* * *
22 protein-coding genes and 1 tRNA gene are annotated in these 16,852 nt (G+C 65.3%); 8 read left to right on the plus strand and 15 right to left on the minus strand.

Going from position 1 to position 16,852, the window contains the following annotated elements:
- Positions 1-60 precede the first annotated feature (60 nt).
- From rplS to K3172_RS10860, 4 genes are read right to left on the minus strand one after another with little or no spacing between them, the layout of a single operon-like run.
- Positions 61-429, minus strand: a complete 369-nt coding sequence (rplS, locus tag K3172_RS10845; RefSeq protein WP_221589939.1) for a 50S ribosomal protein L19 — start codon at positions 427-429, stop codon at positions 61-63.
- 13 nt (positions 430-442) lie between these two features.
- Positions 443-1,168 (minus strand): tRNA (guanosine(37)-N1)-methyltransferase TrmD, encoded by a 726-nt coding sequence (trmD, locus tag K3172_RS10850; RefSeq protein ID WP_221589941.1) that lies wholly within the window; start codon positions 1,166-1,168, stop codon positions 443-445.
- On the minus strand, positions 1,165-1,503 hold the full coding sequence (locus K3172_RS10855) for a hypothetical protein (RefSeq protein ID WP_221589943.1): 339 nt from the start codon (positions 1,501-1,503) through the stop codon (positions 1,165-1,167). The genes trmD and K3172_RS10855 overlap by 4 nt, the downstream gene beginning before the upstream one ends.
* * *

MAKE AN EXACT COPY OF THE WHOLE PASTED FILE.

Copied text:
22 protein-coding genes and 1 tRNA gene are annotated in these 16,852 nt (G+C 65.3%); 8 read left to right on the plus strand and 15 right to left on the minus strand.

Going from position 1 to position 16,852, the window contains the following annotated elements:
- Positions 1-60 precede the first annotated feature (60 nt).
- From rplS to K3172_RS10860, 4 genes are read right to left on the minus strand one after another with little or no spacing between them, the layout of a single operon-like run.
- Positions 61-429, minus strand: a complete 369-nt coding sequence (rplS, locus tag K3172_RS10845; RefSeq protein WP_221589939.1) for a 50S ribosomal protein L19 — start codon at positions 427-429, stop codon at positions 61-63.
- 13 nt (positions 430-442) lie between these two features.
- Positions 443-1,168 (minus strand): tRNA (guanosine(37)-N1)-methyltransferase TrmD, encoded by a 726-nt coding sequence (trmD, locus tag K3172_RS10850; RefSeq protein ID WP_221589941.1) that lies wholly within the window; start codon positions 1,166-1,168, stop codon positions 443-445.
- On the minus strand, positions 1,165-1,503 hold the full coding sequence (locus K3172_RS10855) for a hypothetical protein (RefSeq protein ID WP_221589943.1): 339 nt from the start codon (positions 1,501-1,503) through the stop codon (positions 1,165-1,167). The genes trmD and K3172_RS10855 overlap by 4 nt, the downstream gene beginning before the upstream one ends.